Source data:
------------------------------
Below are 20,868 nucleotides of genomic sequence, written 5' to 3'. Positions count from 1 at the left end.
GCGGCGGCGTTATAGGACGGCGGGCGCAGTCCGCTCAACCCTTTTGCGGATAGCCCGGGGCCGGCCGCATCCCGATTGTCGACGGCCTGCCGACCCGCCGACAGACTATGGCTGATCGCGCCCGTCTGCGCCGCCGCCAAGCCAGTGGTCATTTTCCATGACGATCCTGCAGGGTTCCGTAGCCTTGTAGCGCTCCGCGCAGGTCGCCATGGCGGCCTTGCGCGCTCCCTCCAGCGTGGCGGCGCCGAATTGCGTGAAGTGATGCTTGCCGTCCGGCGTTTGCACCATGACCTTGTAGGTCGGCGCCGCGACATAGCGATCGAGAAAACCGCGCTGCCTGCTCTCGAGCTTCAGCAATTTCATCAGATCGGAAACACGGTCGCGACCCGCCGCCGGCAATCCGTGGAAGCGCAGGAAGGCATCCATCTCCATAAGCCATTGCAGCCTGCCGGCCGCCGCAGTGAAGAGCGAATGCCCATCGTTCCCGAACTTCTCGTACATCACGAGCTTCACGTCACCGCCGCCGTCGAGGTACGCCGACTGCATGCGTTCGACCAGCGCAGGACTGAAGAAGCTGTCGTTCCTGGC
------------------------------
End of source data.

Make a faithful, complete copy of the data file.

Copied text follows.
Below are 20,868 nucleotides of genomic sequence, written 5' to 3'. Positions count from 1 at the left end.
GCGGCGGCGTTATAGGACGGCGGGCGCAGTCCGCTCAACCCTTTTGCGGATAGCCCGGGGCCGGCCGCATCCCGATTGTCGACGGCCTGCCGACCCGCCGACAGACTATGGCTGATCGCGCCCGTCTGCGCCGCCGCCAAGCCAGTGGTCATTTTCCATGACGATCCTGCAGGGTTCCGTAGCCTTGTAGCGCTCCGCGCAGGTCGCCATGGCGGCCTTGCGCGCTCCCTCCAGCGTGGCGGCGCCGAATTGCGTGAAGTGATGCTTGCCGTCCGGCGTTTGCACCATGACCTTGTAGGTCGGCGCCGCGACATAGCGATCGAGAAAACCGCGCTGCCTGCTCTCGAGCTTCAGCAATTTCATCAGATCGGAAACACGGTCGCGACCCGCCGCCGGCAATCCGTGGAAGCGCAGGAAGGCATCCATCTCCATAAGCCATTGCAGCCTGCCGGCCGCCGCAGTGAAGAGCGAATGCCCATCGTTCCCGAACTTCTCGTACATCACGAGCTTCACGTCACCGCCGCCGTCGAGGTACGCCGACTGCATGCGTTCGACCAGCGCAGGACTGAAGAAGCTGTCGTTCCTGGC